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The prime minister of the Palestinian Authority resigned yesterday. What comes next


The prime minister of the Palestinian Authority and his government all resigned yesterday. Now, the Palestinian Authority does not govern in Gaza. It administers part of the occupied West Bank. And its top official is President Mahmoud Abbas, who did not resign. But the U.S. and other Arab countries have been pushing the Palestinian Authority to reform itself, hoping that it could help govern Gaza after the war ends. NPR's Fatma Tanis is covering this from Tel Aviv. Hi there.


SHAPIRO: Why this upheaval in the government of the Palestinian Authority now? And who might take the place of those who've resigned?

TANIS: So I should say that nothing has really changed immediately. President Mahmoud Abbas has accepted the announcement. But the prime minister and government are still in place in a caretaker role until a successor is announced, and we don't know when that would be. What Abbas is trying to do here is respond to international pressure for the Palestinian Authority to reform. It's known as dysfunctional and corrupt. You know, Arab countries have actually made this a condition for financial support. Meanwhile, the U.S. wants the PA to play a viable part in a post-war plan. So they need a government that can operate in both the West Bank and Gaza - you know, be a stabilizing factor after the war, oversee things like humanitarian aid flow in the massive effort to rebuild Gaza. Now, analysts say this is all at a surface level at this point. Any new government would need to have political buy-in from all Palestinian factions, which would include Hamas, and would be made up of technocrats who aren't politically affiliated but can run civil administration.

SHAPIRO: The way you're describing it sounds like a pipe dream. Could it actually work?

TANIS: Well, there are two main hurdles, among others. This is an effort that would require a lot of internal orchestration and leadership. And many don't think that President Abbas, who is almost 90 years old, is up for it. I spoke with Khaled Elgindy, who is the director of Palestine and Palestinian-Israeli issues at the Middle East Institute. Here's how he put it.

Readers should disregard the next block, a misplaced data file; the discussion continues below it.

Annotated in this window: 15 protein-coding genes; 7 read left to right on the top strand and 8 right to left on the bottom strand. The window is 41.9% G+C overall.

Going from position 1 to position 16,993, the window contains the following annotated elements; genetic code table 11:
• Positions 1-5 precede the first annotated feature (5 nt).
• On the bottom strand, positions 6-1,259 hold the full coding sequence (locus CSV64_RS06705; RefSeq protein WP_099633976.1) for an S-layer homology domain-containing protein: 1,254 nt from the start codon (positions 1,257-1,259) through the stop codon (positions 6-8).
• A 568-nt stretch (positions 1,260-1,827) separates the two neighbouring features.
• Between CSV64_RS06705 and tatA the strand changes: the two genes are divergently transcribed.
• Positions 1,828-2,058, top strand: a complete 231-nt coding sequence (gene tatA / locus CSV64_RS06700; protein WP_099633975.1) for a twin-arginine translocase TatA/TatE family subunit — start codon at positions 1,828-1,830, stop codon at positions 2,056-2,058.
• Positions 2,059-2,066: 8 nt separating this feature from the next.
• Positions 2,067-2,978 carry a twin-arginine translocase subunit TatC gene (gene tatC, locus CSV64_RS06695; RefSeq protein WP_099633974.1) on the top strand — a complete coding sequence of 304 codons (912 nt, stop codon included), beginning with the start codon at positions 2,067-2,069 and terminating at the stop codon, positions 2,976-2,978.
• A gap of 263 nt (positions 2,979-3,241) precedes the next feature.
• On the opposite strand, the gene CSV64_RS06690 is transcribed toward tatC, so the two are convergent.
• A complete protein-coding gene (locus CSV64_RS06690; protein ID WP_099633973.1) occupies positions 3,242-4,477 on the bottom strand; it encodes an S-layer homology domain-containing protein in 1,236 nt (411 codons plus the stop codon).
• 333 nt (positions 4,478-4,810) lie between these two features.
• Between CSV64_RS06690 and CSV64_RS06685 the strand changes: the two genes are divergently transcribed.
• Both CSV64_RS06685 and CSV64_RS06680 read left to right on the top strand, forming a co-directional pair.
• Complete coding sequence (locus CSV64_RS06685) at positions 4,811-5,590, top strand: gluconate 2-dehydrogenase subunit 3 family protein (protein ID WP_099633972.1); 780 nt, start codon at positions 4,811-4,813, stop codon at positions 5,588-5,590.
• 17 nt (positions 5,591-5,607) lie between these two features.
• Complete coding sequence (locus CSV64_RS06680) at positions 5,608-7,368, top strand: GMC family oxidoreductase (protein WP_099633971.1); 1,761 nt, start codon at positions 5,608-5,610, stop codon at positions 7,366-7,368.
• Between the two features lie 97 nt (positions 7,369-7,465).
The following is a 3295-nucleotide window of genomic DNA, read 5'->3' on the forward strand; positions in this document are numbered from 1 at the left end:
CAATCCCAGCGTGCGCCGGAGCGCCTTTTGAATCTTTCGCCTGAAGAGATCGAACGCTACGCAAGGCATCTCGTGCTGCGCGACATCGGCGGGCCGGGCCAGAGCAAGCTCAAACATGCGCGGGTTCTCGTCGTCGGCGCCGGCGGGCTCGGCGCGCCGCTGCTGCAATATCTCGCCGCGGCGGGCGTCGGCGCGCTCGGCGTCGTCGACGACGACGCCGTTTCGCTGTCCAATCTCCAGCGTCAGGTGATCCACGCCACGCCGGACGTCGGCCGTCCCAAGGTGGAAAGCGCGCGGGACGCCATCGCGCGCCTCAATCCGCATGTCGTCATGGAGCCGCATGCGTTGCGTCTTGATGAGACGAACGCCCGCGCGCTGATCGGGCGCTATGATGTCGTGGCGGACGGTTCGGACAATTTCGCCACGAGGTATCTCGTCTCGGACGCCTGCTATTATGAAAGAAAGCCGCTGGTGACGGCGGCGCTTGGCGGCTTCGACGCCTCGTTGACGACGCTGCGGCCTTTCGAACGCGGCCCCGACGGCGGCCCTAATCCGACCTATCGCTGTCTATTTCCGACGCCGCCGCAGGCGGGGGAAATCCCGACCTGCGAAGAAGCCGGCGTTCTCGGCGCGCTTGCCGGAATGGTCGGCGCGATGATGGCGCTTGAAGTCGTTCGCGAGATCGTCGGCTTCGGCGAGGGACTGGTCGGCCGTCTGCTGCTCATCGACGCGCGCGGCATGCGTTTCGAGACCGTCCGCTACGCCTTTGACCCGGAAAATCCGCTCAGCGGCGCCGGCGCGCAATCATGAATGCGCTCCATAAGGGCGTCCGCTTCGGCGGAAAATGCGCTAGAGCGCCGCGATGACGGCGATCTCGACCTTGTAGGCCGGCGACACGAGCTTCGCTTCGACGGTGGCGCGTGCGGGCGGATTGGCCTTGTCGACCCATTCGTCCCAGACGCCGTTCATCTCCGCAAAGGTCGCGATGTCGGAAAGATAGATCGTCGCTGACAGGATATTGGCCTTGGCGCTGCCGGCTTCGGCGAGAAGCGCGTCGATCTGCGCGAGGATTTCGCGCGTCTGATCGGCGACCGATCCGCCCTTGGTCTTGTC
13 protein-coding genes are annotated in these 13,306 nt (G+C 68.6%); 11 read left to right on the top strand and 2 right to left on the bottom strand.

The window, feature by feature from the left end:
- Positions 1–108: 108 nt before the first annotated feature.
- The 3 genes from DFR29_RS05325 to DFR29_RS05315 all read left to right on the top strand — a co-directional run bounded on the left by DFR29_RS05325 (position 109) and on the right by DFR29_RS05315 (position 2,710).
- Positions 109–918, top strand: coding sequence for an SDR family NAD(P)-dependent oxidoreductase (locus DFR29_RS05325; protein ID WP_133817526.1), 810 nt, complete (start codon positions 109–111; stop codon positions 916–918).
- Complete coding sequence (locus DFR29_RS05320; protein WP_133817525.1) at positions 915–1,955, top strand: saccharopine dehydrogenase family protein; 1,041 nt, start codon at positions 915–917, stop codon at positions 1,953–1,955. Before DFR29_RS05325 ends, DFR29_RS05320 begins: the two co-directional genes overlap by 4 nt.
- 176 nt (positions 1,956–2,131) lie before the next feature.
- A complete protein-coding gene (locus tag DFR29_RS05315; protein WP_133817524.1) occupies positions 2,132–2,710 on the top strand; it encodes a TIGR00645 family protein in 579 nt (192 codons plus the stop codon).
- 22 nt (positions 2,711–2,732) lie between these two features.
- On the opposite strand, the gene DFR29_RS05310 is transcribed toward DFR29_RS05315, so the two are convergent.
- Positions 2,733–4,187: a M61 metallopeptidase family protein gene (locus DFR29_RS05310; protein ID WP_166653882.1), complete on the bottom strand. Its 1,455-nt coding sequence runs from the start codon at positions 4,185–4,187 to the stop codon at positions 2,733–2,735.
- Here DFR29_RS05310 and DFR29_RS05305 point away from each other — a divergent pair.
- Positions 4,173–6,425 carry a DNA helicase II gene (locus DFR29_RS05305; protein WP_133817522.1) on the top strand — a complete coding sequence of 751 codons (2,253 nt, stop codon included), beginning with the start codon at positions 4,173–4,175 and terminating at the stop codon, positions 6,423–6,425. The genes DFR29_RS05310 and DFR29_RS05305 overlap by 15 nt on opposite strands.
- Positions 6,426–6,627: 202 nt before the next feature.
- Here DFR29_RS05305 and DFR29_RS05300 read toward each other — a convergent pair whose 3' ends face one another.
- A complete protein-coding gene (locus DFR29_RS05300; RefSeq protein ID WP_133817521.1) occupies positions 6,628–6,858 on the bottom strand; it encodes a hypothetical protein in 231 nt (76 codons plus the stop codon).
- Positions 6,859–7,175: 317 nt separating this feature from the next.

KHALED ELGINDY: He's not known for bold maneuvers, for strategic thinking. He is very much about maintaining his grip on power. He's hugely unpopular. So there's potential. I'm just not sure that it can happen on the watch of Mahmoud Abbas.

TANIS: The other issue is Israel's current right-wing government, who don't want to see any national Palestinian entity that's governing both Gaza and the West Bank. Israel wants a local group in Gaza taking care of stuff like schools and roads while it maintains security and military control. But that is also something that Palestinians in Gaza would be against. And experts say that could even lead to an insurgency in the enclave.

SHAPIRO: Yeah. We're talking about who would govern Palestinians. What do most Palestinians think about all this?

TANIS: Well, there's long been a sense of disillusionment among Palestinians. Today Sameer Taha in Ramallah told NPR that he was not surprised by the news. Here's what he said.

SAMEER TAHA: (Non-English language spoken).

TANIS: He says, "any new government is meaningless as long as we are not in control of our own fate and the U.S., EU and Israel get to decide what happens." We also spoke to Suhair Khaled, who would really like to see a Palestinian government that oversees Gaza and the West Bank. Here she is.

SUHAIR KHALED: (Non-English language spoken).

TANIS: She emphasized that she wants to see real unity that would help create a Palestinian state in the future and move away from the fractured politics of today. Others have said that they wanted to see Palestinian leadership that works for the people and not for their own advantages. Of course, Ari, we should mention that there have been no elections held in the Palestinian territories since 2006.

SHAPIRO: That's NPR's Fatma Tanis in Tel Aviv. Thank you.

TANIS: Thank you. Transcript provided by NPR, Copyright NPR.

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